What is Transformational Leadership?
A quick Google search on “leadership styles” shows that there are seven distinct styles of leadership -- or ten. Or eight, six, five, four or three. Ok, there are a lot of different leadership styles, and there’s no definitive answer on how many there are. They have names like Autocratic, Paternalistic, Democratic, Laissez-faire, Transactional, AND Transformational. Transformational certainly sounds better than most of the others. But what is it, and why is it different?
The term “Transformational Leadership” was first introduced by James MacGregor Burns, who was studying political leaders at the University of Maryland. Through his studies, he received the Pulitzer Prize and the National Book Award in History and Biography. In the late 1970s, he shifted his focus to studying leaders’ traits and the actions of great leaders. This led to him founding a new category of study called leadership studies. Here he introduced two concepts of leadership, one called Transactional Leadership and one called Transformational Leadership.
What is the difference between Transactional Leadership v. Transformational Leadership?
According to Burns, Transactional Leadership is a leadership style in which the person or organization motivates others by giving or withholding rewards or punishments. Part of their style is to focus on supervision or performance. Transactional leadership works to encourage followers and can be passive or assertive. Generally, a transactional leader provides merits, bonuses, or recognition to employees when meeting the organization’s goals. Transactional leaders are not looking to change the organization. They are looking to keep things the same, focusing on driving results through closely monitored employee performance.
There’s a place for transactional leadership, but it’s limited and fading. Think about a leader managing a factory that churns out widgets from an assembly line. If you’re not planning to change your widgets or the manufacturing process, transactional leadership might be just the thing to drive to peak efficiency.
But the place for these kinds of processes and the leadership style that goes with them is shrinking. Today, traditional industries and procedures are continually being disrupted to make way for new solutions. A leadership style that’s more accommodating to change is in order.
Transformational leadership is all about -- well, transformation. Transformational leaders are visionaries who mobilize employees or followers to think creatively and work together to bring about revolutionary change.
Our founder, Keith Krach, is one of the world’s most prolific transformational leaders. Through his 40-year career, he has transformed multiple industries, higher education, philanthropy, mentorship, and diplomacy. The whole point of the Global Mentor Network is to create more transformational leaders through a transformed approach to mentorship -- mentorship at scale.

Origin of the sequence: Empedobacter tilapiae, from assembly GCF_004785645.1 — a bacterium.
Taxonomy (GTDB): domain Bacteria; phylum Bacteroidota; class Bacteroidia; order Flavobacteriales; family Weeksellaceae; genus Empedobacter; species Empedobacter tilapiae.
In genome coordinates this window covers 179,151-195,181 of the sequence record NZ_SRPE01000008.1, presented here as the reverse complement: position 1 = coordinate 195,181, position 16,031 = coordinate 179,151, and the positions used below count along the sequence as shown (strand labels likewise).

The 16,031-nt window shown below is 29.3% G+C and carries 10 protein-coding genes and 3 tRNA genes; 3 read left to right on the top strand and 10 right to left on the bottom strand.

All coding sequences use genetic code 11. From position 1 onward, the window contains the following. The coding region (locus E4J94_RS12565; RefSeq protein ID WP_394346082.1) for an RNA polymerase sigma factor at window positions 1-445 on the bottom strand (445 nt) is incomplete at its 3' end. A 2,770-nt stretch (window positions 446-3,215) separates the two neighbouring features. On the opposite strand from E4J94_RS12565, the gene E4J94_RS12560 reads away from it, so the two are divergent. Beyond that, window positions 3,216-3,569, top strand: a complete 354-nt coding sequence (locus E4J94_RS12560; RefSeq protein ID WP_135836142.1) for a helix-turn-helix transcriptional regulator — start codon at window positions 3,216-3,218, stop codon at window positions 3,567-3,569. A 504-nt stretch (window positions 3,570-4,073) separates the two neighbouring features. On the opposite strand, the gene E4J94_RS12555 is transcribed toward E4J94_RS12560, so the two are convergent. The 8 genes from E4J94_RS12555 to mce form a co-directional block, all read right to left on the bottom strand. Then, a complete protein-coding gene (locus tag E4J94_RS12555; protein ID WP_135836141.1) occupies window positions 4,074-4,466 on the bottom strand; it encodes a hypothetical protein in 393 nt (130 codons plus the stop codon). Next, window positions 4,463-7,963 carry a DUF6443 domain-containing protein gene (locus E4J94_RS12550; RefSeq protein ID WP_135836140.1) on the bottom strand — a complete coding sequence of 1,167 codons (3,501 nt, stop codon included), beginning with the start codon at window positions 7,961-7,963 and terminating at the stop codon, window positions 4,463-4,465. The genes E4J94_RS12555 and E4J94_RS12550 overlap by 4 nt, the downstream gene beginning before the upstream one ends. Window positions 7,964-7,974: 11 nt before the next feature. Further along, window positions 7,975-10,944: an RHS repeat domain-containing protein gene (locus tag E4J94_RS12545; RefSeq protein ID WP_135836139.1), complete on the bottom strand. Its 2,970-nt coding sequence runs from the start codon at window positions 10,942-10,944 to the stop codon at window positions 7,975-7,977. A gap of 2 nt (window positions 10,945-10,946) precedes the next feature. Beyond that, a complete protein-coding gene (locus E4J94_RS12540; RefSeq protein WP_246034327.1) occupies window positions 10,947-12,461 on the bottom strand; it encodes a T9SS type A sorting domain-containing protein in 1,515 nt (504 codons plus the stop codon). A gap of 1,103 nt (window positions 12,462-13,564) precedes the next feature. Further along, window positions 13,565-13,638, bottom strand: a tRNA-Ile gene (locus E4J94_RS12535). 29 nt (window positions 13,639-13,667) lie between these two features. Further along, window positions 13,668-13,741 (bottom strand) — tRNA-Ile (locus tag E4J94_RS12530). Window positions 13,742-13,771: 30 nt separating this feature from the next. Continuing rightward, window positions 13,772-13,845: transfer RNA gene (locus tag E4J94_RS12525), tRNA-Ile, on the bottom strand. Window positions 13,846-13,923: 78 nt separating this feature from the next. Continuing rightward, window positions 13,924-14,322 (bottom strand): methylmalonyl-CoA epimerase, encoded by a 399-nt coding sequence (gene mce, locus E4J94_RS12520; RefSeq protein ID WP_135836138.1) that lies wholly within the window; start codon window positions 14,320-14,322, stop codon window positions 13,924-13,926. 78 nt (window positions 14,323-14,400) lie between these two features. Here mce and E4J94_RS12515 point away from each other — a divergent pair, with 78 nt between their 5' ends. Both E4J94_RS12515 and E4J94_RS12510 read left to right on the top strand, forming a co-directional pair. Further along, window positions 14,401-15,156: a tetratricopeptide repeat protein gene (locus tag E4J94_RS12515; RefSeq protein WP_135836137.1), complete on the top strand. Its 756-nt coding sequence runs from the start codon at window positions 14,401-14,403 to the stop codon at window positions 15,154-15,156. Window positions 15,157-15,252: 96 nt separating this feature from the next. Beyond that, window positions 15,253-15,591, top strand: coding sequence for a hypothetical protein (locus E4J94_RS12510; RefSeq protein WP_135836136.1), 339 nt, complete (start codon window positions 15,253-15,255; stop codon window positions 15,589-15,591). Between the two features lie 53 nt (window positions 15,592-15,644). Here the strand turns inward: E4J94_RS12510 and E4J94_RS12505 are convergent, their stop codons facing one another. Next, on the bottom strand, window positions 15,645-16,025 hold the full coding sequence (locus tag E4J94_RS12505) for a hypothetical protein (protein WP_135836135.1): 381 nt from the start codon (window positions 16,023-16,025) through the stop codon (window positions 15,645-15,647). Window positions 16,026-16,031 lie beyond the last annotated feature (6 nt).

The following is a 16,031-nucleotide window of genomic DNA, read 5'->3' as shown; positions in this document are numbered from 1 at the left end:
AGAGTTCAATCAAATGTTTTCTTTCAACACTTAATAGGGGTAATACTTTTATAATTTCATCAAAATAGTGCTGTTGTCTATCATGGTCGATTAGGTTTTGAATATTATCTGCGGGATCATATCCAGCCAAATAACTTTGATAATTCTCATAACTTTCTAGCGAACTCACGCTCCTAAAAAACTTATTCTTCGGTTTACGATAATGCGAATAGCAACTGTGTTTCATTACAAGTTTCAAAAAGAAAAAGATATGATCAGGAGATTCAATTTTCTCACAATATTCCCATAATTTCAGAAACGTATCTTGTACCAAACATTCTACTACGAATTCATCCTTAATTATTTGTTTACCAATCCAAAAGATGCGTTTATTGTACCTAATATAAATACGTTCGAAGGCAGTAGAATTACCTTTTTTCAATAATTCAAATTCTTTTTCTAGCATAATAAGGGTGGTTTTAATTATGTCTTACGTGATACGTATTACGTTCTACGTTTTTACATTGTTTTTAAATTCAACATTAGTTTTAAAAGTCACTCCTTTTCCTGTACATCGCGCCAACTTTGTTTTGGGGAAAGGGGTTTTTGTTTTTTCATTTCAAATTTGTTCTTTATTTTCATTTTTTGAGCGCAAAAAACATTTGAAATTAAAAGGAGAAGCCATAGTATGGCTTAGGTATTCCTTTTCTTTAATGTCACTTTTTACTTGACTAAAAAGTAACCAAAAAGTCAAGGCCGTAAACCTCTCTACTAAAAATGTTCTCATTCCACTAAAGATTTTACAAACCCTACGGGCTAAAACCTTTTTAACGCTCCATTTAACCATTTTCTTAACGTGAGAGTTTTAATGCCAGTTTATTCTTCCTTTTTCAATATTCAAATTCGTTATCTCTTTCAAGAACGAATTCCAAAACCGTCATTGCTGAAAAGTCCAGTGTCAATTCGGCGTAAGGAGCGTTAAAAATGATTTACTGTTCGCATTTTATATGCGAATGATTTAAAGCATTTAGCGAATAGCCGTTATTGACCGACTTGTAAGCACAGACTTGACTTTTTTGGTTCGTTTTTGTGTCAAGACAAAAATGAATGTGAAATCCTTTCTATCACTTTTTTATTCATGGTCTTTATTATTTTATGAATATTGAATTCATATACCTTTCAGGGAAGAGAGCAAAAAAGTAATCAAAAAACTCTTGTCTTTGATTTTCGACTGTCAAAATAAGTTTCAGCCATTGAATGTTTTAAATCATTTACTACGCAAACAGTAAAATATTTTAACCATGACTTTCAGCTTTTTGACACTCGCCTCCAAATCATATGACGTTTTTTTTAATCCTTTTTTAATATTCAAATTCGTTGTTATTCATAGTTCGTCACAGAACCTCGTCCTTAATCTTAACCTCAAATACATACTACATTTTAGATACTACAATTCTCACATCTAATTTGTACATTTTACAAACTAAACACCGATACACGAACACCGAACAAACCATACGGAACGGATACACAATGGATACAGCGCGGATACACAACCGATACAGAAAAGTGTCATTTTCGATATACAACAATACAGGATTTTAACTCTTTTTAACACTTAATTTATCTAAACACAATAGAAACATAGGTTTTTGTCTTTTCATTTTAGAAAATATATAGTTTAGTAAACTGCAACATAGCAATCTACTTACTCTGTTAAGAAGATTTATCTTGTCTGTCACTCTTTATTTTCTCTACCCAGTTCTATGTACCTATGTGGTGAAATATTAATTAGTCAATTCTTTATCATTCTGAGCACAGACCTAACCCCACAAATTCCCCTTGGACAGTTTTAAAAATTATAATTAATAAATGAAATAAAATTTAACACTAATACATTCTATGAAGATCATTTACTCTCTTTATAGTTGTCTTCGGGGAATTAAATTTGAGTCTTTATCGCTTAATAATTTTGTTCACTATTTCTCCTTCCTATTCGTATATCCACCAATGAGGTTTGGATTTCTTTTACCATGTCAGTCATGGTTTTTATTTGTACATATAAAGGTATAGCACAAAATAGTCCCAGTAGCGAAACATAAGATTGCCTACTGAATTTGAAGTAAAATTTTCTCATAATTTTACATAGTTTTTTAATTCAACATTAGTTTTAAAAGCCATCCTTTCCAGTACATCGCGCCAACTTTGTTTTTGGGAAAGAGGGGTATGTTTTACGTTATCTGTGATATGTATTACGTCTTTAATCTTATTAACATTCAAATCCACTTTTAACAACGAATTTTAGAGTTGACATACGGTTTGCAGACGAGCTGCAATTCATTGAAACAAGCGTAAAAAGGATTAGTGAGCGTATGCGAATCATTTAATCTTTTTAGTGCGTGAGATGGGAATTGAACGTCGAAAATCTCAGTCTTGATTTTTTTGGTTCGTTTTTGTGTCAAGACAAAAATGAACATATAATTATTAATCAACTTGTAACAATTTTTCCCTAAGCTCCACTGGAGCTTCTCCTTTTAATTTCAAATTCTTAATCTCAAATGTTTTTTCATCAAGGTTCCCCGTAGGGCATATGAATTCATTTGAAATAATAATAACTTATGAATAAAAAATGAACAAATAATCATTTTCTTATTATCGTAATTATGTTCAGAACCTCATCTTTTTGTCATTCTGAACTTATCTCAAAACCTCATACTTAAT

Krach (and GMN) defines a transformational leader as a person who: “Challenges the status quo, mobilizing and empowering people to achieve a noble cause that will have a profound, far-reaching impact.”
If you break it down, transformational leadership is about three things:
- Challenging the status quo
- Empowering others to achieve a noble cause
- Mobilize people to bring about real change
Progress, learning, and development are all about challenging the status quo. You can’t introduce something new without taking on the old. While Krach has made a fortune or two in tech, he’s not tech-focused. He’s people-focused.
In his words, “At the end of the day, we are in the people business. The ability to inspire, mobilize, and unify people -- with a noble cause -- is absolutely key to becoming a transformational leader.”
Finally, according to Krach, “Change is the most powerful word in any language because, without change, we do not develop, prosper, or grow.”
What are the characteristics of a transformational leader?
At GMN, we’ve worked closely with Keith Krach to develop a set of characteristics that we believe describe the unique way transformational leaders see themselves, others, and the world.
When it comes to themselves or their inner life, transformational leaders are:
Principled -- They apply moral principles to every action. Every day.
Courageous -- They dare to make a difference, despite their fears.
Challenging -- They don’t settle for the status quo. They transform their world.
Resilient -- They keep going, despite setbacks and failure.
As transformational leaders relate to others, they are:
Mobilizing -- They multiply their impact by spurring others to act.
Empowering -- They give others the encouragement they need to excel.
Unifying -- They build high-performance teams that are focused on a shared vision.
Inspirational -- They kindle a fire in others’ hearts to join their noble cause.
And when they look to the world, transformational leaders are:
Visionary -- They create inspiring visions of a transformed world.
Innovative -- They tap new realities to create new possibilities.
Strategic -- They master the chess moves to reach their goals.
Prolific -- They leave a trail of successes in their wake.
All of our mentors on GMN are transformational leaders; they have inspired others to bring about transformational changes in the world. Explore hundreds of stories from our mentors about the challenges, struggles, and rewards of transformational leadership at www.GMN.net.
Learn about your strengths and weaknesses as a transformational leader, by trying our Transformational Leader Index (TLI) assessment